When John C. Smith placed the winning bid of $575 to purchase the first lot in the new town of Merced on Feb. 8, 1872, he knew this prime location on Front Street (16th Street) near the Central Pacific Railroad depot would be a good investment. The building he erected in 1873 did not escape the fate of the wrecking ball, but a piece of its history has survived and been put on display in the Courthouse Museum. It is a 7-foot-by-3-foot wooden sign that may have once hung in John C. Smith’s Cosmopolitan Restaurant. Thanks to the generosity of Grey Roberts, this treasure is the newest addition to the Mercantile Room exhibit at the Museum.
On this framed billboard which looks almost like a plank door, there are seven businesses listed in descending order: Elgin Lewis’ Carriage Works, E. M. Stoddard & Son’s Stable, Simonson and Harrell’s Title Research and Real Estate Insurance, R. Kaehler’s Wholesale Liquor, D. F. Griffin’s Plumbing and Tinning, Golden West Clothing House, and Leggett’s Jewelry. Both the calligraphy and the design of the ads are simple yet elegant, and the content is informational but not overwhelming.
The sign’s colors appear to be black, white, blue, red, and gold. While the style of calligraphy and design and the use of color look unique, they are all the work of one person, Frederick W. Read. Barely visible on the bottom frame is the marking of the creator of this sign – “F. W. Read, Sign and Advertising.” So, what is the story behind this sign? When was it made? And where was it originally displayed?
It is very difficult to get the real story behind the sign since no photos or documentation of it have been found, but researching business listing information is definitely a good start.
Elgin Lewis listed his blacksmith shop on the corner of Huffman Avenue (M Street) and Main Street. However, it is commonly known that Lewis erected his building on Main Street between J and K Streets in 1885. Further research shows that during the Panic of 1893, he lost his building to the Merced Security Savings Bank and moved his business to the southwest corner of Main Street and Huffman Avenue. So, this sign must have been made sometime after 1893 as it indicates the Huffman Avenue location.
Simonson and Harrell’s ad further narrows the time frame since the business was housed in the Merced Bank Building which became available after Merced Bank closed its doors in 1894. Simonson and Harrell was located at 509 Front Street between Canal and M Streets, and the telephone number was “Red 55.”
If 1894 is the earliest possible day that the sign was made, then what was the latest possible manufacturing day for the sign? Actually, the best clue is not among the advertised businesses, but the creator of the sign. Frederick W. Read must have painted this sign before he was elected Justice of the Peace for Township 2 in 1898. His business was listed on Front Street as early as 1893, but the listing disappeared after the election. He was no longer in Merced by 1900 according to the 1900 federal census.
Now we can safely put the time frame of this wooden sign between 1894 and 1898. Then, where was it placed? The fading gold paint just above Elgin Lewis’ ad shows “Cosmopolitan Café” which indicates the sign was made for the restaurant. During this time, there were two Cosmopolitan eateries in Merced: Cosmopolitan Hotel, which had a dining room, and Cosmopolitan Restaurant, which was part of John C. Smith’s Saloon operation. To add to the confusion of this matter, both businesses were on the same block and same side of Huffman Avenue: Cosmopolitan Hotel on one end by Main Street while Cosmopolitan Saloon on the other end by Front Street. In 1873, Smith erected a 2-story brick building on that first lot (the northeast corner of Front and Huffman) for his saloon and billiard room and added the single-story restaurant addition in rear of the building soon after.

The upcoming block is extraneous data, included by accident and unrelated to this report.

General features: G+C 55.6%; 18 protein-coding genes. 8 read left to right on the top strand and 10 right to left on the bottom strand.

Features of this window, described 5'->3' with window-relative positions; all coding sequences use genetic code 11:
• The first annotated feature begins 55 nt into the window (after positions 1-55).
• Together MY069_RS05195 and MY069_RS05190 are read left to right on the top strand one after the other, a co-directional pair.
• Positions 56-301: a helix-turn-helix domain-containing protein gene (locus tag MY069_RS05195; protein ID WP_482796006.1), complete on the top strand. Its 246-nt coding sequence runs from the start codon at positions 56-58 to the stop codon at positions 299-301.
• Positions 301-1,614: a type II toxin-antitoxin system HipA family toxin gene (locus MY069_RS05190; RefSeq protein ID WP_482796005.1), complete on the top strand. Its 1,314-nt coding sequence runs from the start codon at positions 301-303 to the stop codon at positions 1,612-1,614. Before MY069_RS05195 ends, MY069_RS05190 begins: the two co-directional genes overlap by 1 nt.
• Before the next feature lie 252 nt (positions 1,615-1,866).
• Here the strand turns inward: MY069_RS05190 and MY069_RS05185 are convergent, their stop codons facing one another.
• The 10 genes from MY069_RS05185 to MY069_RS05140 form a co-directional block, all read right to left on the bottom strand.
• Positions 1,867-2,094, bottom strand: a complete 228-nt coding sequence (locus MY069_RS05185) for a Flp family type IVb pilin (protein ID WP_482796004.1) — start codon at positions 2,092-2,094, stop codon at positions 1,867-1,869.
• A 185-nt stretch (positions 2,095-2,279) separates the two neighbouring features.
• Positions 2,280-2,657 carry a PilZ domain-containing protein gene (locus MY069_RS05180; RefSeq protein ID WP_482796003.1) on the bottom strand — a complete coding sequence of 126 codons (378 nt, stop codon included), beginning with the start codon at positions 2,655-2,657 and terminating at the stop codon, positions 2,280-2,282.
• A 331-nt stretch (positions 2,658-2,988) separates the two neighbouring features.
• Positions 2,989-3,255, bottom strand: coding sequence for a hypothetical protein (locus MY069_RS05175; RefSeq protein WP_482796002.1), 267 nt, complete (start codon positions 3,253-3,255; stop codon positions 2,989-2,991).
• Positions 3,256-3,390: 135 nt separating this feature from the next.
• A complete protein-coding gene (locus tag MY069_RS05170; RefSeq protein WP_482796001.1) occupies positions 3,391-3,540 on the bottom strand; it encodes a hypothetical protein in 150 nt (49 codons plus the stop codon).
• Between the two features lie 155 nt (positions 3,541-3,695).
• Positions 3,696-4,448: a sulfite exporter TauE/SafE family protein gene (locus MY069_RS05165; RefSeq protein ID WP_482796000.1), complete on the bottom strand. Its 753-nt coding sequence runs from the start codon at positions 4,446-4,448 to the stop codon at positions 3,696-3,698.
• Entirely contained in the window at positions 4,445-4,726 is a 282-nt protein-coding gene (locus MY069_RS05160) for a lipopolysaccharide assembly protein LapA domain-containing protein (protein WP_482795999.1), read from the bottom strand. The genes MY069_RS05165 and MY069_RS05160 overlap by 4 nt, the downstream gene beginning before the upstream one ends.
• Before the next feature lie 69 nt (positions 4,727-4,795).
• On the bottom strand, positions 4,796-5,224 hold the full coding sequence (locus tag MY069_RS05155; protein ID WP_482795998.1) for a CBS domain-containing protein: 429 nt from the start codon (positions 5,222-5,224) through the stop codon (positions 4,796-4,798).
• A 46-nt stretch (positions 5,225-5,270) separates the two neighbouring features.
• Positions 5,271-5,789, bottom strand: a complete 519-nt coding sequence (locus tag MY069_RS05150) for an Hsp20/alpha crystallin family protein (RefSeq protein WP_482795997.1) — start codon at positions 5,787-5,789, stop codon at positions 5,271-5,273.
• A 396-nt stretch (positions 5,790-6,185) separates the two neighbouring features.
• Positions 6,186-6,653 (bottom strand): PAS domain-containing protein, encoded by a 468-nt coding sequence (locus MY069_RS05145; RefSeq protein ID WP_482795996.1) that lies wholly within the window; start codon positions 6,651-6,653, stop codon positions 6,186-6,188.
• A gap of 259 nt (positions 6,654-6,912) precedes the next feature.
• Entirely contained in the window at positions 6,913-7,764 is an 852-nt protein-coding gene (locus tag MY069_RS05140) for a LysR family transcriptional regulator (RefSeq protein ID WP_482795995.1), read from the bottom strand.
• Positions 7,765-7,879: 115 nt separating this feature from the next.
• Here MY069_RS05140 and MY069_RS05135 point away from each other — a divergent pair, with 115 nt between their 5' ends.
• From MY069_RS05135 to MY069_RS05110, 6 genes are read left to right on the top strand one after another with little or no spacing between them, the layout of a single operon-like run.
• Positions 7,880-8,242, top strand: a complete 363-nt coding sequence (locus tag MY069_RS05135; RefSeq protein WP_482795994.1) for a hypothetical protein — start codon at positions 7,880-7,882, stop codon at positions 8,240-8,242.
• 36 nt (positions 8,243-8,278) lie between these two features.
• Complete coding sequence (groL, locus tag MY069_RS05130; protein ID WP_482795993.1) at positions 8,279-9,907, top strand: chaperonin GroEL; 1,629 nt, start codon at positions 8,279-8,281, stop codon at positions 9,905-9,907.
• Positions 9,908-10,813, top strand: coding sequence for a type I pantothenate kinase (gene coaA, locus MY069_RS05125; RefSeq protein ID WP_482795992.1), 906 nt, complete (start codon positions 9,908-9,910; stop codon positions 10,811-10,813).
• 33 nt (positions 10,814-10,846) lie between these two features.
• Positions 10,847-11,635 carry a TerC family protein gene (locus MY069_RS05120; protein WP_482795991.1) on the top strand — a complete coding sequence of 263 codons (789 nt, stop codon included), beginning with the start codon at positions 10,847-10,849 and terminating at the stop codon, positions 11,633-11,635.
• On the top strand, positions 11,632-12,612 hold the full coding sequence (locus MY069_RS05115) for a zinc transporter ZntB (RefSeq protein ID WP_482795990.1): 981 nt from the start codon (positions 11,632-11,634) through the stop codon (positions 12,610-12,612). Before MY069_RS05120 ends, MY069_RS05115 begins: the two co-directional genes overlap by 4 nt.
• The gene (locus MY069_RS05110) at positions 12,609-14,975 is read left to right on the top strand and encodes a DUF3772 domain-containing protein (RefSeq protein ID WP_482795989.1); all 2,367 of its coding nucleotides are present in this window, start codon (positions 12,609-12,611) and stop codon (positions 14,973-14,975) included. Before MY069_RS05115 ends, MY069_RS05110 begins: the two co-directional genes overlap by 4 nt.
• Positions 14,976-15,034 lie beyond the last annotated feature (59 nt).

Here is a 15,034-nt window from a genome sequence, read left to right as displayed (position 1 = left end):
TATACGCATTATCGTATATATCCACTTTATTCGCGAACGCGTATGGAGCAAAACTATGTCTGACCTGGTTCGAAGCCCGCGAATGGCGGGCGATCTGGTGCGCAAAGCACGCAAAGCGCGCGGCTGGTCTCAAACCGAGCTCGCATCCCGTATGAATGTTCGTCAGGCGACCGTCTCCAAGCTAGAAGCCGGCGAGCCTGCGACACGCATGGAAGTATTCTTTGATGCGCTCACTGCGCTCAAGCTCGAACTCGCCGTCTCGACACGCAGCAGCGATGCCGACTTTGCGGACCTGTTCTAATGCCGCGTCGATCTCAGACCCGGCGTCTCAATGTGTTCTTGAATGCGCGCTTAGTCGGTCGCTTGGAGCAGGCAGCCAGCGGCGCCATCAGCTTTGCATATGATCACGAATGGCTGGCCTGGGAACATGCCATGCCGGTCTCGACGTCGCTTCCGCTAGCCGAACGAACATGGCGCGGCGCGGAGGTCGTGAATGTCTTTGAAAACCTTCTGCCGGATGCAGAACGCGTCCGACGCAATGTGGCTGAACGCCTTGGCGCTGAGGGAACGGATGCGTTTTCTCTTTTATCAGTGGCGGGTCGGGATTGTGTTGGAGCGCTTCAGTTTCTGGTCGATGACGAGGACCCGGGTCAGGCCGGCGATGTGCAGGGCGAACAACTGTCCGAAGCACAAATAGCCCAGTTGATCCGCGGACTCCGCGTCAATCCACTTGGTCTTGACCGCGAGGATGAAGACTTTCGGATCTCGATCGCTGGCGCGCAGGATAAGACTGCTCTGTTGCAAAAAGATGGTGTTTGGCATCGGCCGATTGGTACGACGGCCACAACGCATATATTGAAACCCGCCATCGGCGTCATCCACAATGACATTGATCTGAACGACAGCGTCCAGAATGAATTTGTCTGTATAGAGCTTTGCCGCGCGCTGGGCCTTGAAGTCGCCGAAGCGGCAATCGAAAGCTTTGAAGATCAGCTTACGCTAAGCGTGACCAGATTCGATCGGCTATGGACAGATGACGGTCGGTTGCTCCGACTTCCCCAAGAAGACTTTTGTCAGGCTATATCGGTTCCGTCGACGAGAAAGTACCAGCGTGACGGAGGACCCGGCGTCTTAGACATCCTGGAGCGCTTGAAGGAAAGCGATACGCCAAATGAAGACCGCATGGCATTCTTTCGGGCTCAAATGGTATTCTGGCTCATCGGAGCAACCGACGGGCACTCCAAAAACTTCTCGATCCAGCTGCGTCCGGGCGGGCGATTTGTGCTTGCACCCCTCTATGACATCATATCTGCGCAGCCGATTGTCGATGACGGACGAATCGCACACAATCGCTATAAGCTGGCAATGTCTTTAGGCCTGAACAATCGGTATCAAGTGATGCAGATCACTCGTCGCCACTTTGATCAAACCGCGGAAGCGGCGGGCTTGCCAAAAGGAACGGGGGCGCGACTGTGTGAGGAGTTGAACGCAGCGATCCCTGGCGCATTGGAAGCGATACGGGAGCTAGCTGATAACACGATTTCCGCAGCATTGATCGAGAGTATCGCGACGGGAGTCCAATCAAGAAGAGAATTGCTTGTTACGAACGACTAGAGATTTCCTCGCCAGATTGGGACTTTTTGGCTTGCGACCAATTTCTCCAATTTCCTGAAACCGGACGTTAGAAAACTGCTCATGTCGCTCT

So, which one housed the sign? These all came down to the display of a directional hand in “Leggett, The Leading Jeweler” ad on the sign. This directional hand points left to “Front Street” for Leggett’s jewelry store. In order to make that hand display work, the sign has to be placed on the east side of Huffman Avenue and face the street. Smith’s Cosmopolitan Restaurant at 512 Huffman Avenue fits perfectly. It would not make sense for the sign to have been on Main Street where the Cosmopolitan Hotel’s dining room was located because the directional hand would guide people to Huffman Avenue instead of Front Street.
This wooden sign was made sometime between 1894 and 1898 and placed most likely outside of the Cosmopolitan Restaurant. It was in use until the turn of the century because, by 1900, several businesses had either moved to new locations or received new phone numbers, and the outdated sign may have been put away and forgotten.
Please visit our Mercantile Room exhibit this weekend to see this century-old wooden sign. Don’t forget to look for the other wooden signs on display at the Museum, including the “Breckinridge & Peck Attorneys At Law” sign in the “Shaping Justice: A Century of Great Crimes in Merced County” exhibit.
Sarah Lim is museum director for the Merced County Courthouse Museum. She can be reached at firstname.lastname@example.org.